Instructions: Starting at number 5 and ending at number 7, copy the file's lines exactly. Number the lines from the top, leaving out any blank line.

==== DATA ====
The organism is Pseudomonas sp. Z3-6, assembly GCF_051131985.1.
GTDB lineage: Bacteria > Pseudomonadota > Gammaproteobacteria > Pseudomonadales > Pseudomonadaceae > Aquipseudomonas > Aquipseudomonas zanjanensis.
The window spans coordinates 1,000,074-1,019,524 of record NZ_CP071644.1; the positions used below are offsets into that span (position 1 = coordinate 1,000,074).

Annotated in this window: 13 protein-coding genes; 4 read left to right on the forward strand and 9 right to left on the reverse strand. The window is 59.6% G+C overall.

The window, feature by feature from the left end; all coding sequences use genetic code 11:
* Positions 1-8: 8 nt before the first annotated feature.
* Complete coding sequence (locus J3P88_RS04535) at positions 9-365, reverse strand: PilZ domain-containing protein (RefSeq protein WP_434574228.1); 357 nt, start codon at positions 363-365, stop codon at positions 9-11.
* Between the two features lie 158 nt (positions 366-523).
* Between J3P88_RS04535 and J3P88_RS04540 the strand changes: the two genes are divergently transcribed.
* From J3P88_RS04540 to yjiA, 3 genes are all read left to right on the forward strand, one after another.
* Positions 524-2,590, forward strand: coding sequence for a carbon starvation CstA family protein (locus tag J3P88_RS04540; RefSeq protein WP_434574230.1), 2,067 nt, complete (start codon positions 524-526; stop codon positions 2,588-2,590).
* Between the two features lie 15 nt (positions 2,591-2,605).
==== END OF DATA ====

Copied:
The window, feature by feature from the left end; all coding sequences use genetic code 11:
* Positions 1-8: 8 nt before the first annotated feature.
* Complete coding sequence (locus J3P88_RS04535) at positions 9-365, reverse strand: PilZ domain-containing protein (RefSeq protein WP_434574228.1); 357 nt, start codon at positions 363-365, stop codon at positions 9-11.